I soon realized that deep inside me, there was resentment and anger towards the Army, my husband, and the life I was living. It was a difficult realization to face, as it shattered the image I had held of the military lifestyle as one of admiration and honor. But I couldn't let it consume me any longer—I knew I had to fight to regain that sense of pride when I looked at my husband. The trauma had taken its toll, and I had lost sight of my purpose.
In order to find my way back to that place of pride and admiration, I embarked on a journey of self-discovery. It began with listening to the stories of others—a female military member, a spouse who had lost her husband, a veteran whose wife had left him. Each of these stories, over the course of several years, stirred my heart and rekindled feelings of compassion and sorrow. I started mourning for them and their struggles.
While this process didn't heal everything instantly, it did bring me one step closer to showing up for my husband. I realized that being available and present in the midst of our own troubles and hurts was crucial for rebuilding a sense of safety. When your spouse has PTSD, it becomes even more important to ensure they feel safe with you. I challenge anyone on a healing journey like mine to take time for themselves, seek help, and strive to be fully present for their spouse.
Mental Health Coach
Living with a spouse who has been diagnosed with Post-Traumatic Stress Disorder (PTSD) can be challenging for military families. As a supportive partner, it is important to understand how to recognize the signs of PTSD, create a less stressful environment at home, prioritize responsibilities that align with healthy healing conditions, and engage in seasonal activities that reduce overstimulation. By implementing these strategies, you can help rebuild trust and provide the necessary support for your loved one's healing journey.
Understanding the Signs of PTSD:
Educating yourself about the symptoms and triggers of PTSD is crucial in supporting your spouse effectively. Common signs of PTSD may include nightmares, flashbacks, hypervigilance, irritability, and emotional withdrawal. By recognizing these indicators, you can respond with empathy and understanding, avoiding potential triggers and creating a safe space for your spouse.
Creating a Less Stressful Environment:
Living in a calm and peaceful environment can significantly aid in reducing stress for individuals with PTSD. Consider implementing the following suggestions to foster a soothing atmosphere at home:
a. Establish routines: Structure and predictability can help create a sense of stability. Establish daily routines that include specific times for meals, relaxation, and sleep.
b. Encourage open communication: Create an atmosphere of trust and openness where your spouse feels comfortable expressing their emotions and concerns. Encourage regular check-ins to discuss their feelings and any challenges they may be facing.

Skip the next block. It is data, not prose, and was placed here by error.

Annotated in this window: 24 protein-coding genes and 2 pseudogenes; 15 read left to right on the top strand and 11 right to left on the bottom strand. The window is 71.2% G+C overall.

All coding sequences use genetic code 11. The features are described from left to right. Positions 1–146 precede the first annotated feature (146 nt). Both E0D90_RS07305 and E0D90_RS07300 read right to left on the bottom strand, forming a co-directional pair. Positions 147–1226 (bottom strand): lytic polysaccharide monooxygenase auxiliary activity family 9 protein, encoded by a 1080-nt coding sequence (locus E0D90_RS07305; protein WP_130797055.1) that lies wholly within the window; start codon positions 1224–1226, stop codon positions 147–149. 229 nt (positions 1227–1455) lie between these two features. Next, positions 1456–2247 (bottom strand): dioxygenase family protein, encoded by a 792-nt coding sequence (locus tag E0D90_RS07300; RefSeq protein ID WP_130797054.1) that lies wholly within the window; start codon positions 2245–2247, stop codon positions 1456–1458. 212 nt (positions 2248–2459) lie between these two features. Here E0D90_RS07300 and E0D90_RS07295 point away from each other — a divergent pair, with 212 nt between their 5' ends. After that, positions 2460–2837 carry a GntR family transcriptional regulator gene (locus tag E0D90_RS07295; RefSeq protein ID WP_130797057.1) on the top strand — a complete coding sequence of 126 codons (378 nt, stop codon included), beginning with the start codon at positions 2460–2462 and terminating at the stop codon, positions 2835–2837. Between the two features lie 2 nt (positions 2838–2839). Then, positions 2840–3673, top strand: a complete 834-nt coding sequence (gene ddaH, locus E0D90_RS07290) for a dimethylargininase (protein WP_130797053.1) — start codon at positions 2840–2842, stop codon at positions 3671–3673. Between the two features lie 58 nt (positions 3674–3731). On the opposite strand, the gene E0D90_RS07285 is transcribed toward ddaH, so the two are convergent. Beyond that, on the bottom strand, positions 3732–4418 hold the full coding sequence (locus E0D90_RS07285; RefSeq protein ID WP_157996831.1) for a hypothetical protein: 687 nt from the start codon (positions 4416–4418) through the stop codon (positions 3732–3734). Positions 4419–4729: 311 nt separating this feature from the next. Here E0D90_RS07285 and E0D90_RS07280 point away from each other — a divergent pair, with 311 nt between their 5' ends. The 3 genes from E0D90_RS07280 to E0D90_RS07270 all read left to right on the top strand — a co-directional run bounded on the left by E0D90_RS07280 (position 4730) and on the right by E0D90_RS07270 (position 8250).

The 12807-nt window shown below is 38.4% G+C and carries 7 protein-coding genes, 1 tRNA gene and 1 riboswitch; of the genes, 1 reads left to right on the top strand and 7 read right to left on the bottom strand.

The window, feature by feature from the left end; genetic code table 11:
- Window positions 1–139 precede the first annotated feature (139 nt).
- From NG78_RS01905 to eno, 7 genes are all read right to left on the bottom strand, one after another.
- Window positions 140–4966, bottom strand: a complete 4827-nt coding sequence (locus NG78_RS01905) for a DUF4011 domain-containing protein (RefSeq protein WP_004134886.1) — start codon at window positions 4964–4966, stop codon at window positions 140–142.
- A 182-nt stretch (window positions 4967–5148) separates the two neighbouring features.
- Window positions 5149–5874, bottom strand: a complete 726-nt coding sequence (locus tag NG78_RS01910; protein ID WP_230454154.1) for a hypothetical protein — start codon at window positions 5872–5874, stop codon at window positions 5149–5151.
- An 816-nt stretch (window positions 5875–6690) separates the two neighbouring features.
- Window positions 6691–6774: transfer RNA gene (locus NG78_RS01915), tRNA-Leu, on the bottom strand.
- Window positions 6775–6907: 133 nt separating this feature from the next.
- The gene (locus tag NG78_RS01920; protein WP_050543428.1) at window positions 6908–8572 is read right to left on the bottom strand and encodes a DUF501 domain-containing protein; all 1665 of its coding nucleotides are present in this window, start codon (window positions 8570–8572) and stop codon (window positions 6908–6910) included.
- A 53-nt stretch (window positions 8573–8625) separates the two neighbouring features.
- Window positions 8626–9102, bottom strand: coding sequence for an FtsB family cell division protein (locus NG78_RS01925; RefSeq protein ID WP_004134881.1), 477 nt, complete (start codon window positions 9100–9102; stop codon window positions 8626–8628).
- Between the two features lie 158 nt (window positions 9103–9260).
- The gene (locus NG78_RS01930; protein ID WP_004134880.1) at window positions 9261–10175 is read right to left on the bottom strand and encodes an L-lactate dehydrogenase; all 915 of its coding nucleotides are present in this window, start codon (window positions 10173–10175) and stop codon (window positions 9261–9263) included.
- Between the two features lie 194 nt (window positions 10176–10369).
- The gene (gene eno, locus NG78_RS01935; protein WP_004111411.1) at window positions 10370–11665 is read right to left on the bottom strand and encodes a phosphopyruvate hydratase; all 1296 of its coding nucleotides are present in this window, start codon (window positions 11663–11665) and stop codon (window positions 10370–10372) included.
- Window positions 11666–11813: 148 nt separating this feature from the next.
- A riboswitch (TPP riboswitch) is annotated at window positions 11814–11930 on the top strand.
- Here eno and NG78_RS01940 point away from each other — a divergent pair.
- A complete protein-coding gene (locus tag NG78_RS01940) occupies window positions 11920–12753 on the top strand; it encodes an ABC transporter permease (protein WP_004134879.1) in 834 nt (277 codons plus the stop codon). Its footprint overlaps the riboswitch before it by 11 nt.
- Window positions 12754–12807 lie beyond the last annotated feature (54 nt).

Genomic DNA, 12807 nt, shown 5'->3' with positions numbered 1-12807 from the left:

c. Designate a personal sanctuary: Create a designated space within your home where your spouse can retreat when they need some alone time. This area should be free from noise, distractions, and triggers, providing a safe haven for relaxation and reflection.
Prioritizing Responsibilities Aligned with Healthy Healing Conditions:
In order to support your spouse's healing journey, it's essential to prioritize responsibilities and commitments that align with healthy healing conditions. Consider the following suggestions:
a. Seek professional help: Encourage your spouse to seek therapy or counseling from mental health professionals experienced in treating PTSD. Offer your support in finding the right resources and accompanying them to appointments, if needed.
b. Delegate responsibilities: Share household tasks and responsibilities to alleviate stress and create a more manageable workload for both of you. This allows your spouse to focus on their healing without feeling overwhelmed by additional pressures.
c. Establish boundaries: Recognize your own limits and communicate openly about what you can and cannot handle. Setting clear boundaries ensures you can support your spouse effectively while maintaining your own well-being.
Engaging in Seasonal Activities to Reduce Overstimulation:
Participating in seasonal activities can provide opportunities for relaxation, connection, and reduced overstimulation. Consider the following suggestions:
a. Nature walks and outdoor activities: Spending time in nature has a calming effect and promotes relaxation. Plan nature walks, picnics, or other outdoor activities that your spouse finds enjoyable.
b. Mindfulness and meditation: Encourage your spouse to engage in mindfulness exercises or meditation practices. These activities can help reduce stress, promote emotional well-being, and enhance their ability to cope with triggers.
c. Creative outlets: Engaging in creative activities, such as painting, writing, or playing an instrument, can be therapeutic and help channel emotions in a positive way. Encourage your spouse to explore creative outlets that interest them.
Supporting a military spouse with PTSD requires patience, understanding, and a commitment to creating a healing environment. By knowing what to look for, creating a less stressful home, prioritizing responsibilities that align with healthy healing conditions, and engaging in seasonal activities, you can play a crucial role in rebuilding trust and supporting your loved one's journey toward recovery. Remember, seeking professional help and reaching out to support will enhance and equip you with the tools for a stronger family.
The Veterans Crisis Line connects Veterans and Service members in crisis and their families and friends with qualified, caring VA responders through a confidential toll-free hotline, online chat, or text.
Dial 988 and Press 1, 24/7.
Text to 838255.